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‘Those close-ups are where it all lives and breathes’

As soon as viewers caught the first glimpse of Apple TV+’s Prehistoric Planet, the five-part dinosaur documentary made by the BBC Studios Natural History Unit, featuring Jon Favreau as showrunner and narration by David Attenborough, it was clear that a new level of nature documentary was here.

That’s partly because the series leverages photoreal and naturalistic visual effects from MPC, following its somewhat similar approach on The Lion King and The Jungle Book, and because it was also directed by Andrew R. Jones and Adam Valdez, who both worked on those films as animation supervisor and visual effects directly, respectively (Jones was also series animation supervisor on Prehistoric Planet).

In their new roles here, the directors share with befores & afters what approach they took–from early tests of prehistoric creatures featuring the latest scientific imaginings, to animation to dealing with dino close-ups–in delivering a new level of realism with the CG dinosaurs, which were realized against both live-action backgrounds and completely synthetic environments.

b&a: What was the brief for what this series should be? Was it ‘realistic’? Was it ‘fantastical’? Where did you sit on all that?

Adam Valdez: Mike Gunton (creative director, factual – BBC Worldwide) had seminal ideas about where it all begins. And it turns out–I don’t want to call him the Granddaddy of the BBC Natural History Unit–but it’s kind of the case. It’s his thing, and he’s been doing these shows for so long. It’s 100% in line with his shows. They are science-based but super engaging through story. They always find an interesting story in the real world. As they say, truth is stranger than fiction.

Andrew Jones: The early talks between Jon Favreau and Gunton and Adam and I were all about, how do we do what we’ve been doing on Lion King and Jungle Book, but trying to pull off the ultimate magic trick of completely photoreal animals and then take it to the next step, where you’re not just recreating a lion, that we all know what it looks like, where we’re making it talk. But instead now we’re recreating dinosaurs and prehistoric animals that did exist on this planet. That fascinates everybody universally.

It was also about using the latest science and latest thinking, and all the latest in terms of technology for animation and rigging–all the stuff MPC’s developed over the years with Jungle Book and Lion King, like muscle systems and skin sliding. How can we really truly bring these dinosaurs to life? That was the pitch.

Andrew Jones: The intention was to do some AR on location. And we did a little bit. We attempted simulcam with an AR system, but it was super tricky to get that to work. And working with the amount of time and the amount of shots we needed to get per day on these locations, we just found it a bit cumbersome. But, on the iPad we still had all the previs and all the camera work that we had already cut together with all of our camera positions. So we knew we had a really good roadmap of what to shoot when we got there. A lot of those locations to shoot were just ticking the boxes of where we could shoot this particular shot.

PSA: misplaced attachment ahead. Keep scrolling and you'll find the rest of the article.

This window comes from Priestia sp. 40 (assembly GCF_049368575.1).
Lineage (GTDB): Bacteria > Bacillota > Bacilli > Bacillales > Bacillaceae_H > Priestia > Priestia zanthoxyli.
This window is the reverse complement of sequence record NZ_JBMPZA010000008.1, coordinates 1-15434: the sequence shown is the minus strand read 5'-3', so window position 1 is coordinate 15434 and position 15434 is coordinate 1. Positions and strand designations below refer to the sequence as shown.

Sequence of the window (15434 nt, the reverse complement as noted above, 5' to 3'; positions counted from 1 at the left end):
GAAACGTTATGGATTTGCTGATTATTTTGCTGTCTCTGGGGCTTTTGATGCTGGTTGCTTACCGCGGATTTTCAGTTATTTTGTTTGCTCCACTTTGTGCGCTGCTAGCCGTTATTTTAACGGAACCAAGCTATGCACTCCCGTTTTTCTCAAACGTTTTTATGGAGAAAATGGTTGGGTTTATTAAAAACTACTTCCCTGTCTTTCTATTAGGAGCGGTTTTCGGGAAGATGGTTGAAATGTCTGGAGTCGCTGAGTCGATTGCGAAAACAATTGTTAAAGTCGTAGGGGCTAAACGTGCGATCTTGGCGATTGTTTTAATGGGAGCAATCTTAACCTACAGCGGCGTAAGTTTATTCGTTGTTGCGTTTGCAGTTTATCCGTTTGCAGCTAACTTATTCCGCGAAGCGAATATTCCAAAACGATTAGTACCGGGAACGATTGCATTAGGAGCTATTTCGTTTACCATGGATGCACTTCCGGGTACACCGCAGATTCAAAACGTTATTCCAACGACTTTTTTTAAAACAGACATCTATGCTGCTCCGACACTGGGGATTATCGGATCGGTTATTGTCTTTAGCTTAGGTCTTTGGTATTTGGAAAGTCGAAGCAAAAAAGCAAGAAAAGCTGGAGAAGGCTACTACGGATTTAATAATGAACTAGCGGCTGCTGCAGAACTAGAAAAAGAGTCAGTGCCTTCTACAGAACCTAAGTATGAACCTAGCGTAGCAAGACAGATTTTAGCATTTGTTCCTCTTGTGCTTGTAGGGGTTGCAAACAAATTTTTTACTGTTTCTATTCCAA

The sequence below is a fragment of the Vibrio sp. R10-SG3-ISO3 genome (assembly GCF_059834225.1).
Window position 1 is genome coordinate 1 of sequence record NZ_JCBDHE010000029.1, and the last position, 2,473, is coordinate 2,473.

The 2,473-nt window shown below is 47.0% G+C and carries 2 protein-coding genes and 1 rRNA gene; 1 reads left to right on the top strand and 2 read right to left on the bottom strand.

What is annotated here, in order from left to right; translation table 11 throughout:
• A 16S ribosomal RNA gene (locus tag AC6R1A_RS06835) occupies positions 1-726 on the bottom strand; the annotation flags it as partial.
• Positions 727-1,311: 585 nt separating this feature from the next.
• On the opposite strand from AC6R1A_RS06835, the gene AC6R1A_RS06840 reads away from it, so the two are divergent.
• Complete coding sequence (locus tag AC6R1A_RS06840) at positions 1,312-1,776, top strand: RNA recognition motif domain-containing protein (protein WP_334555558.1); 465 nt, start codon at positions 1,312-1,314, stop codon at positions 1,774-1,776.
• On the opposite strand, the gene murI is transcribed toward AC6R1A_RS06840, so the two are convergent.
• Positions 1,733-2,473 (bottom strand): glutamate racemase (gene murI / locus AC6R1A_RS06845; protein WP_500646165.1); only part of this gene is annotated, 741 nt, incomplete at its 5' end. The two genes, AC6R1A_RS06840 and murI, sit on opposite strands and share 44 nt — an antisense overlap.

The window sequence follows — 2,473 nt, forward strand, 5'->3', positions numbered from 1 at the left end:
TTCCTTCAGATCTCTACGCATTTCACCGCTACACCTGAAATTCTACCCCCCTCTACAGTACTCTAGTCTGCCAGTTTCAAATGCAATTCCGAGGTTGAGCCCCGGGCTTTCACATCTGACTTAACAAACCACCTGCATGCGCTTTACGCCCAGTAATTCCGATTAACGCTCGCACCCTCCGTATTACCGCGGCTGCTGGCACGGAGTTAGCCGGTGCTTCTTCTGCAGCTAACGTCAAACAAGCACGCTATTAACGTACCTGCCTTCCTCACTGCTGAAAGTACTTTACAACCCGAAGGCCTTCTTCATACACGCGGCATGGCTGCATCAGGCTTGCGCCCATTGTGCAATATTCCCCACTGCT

That was especially the case for a lot of those types of close-ups, which is the fun thing too about documentary filmmaking. They do this all the time in natural history shows, where they cut together completely different locations. They cut them together because they’re in a close and a wide and you don’t realize–that’s why some of those really tights are so out of focus in the backgrounds. Because you don’t realize that the lion is in a different spot, but they’re making it feel like it’s all part of the same action. And we try to do the same thing.

So, a lot of times we’d be like, ‘Okay, we’re going to shoot these rocks here during the day.’ And then we’d be like, ‘Oh, but the lighting’s so much nicer now we’re in the afternoon over here. I know our dinosaur is supposed to be there, but it’s fine, it’s a close-up.’ And nobody notices. Because we want the lighting to be right. Or we want it just to be a beautiful shot. They’ll shoot lions for a month and then they’ll cut together all these different days and the most beautiful lighting that they could find. And it makes it feel like one scene, but if there’s inconsistent lighting, that actually makes it feel like a documentary. Which I think is something fun that we did on the show as well.

Previs frame. Courtesy of MPC.

Adam Valdez: Just to be clear, there’s a range of stuff in the show. The show’s mostly real backgrounds. But a lot of underwater stuff is full CG and there are hybrids as usual. What Andy’s talking about is the intentional sense of mismatch, where actually, it was highly planned.

Some people are like, ‘Well, what are you directing exactly?’ It’s like, ‘Well, first you have notions of stories and you have to dramatize those.’ Then we have to pretty much design every shot. For example, Andy has a sequence with the lizard crawling over these sleeping animals. And you’re following this tiny little creature over the landscape, which is other animals. And you’re not just going to go shoot some random stuff and make that work later. It’s so precise.

Also, there are no other human actors or stunt cars or something else that are grounding every shot. It’s just empty. So the only thing you’re worrying about is whether or not that camera is going to support that exact shot. And because we were held to such high standards for exactly how the camera should behave, I think there was more scrutiny on these as shot designs, not just an idea of what it could be.

I don’t remember, Andy, what your editorial process was like, but I would deliver a director’s cut to them. And then also a bin full of all my takes. Those takes would be long. And they said it was a lot like combing through field footage.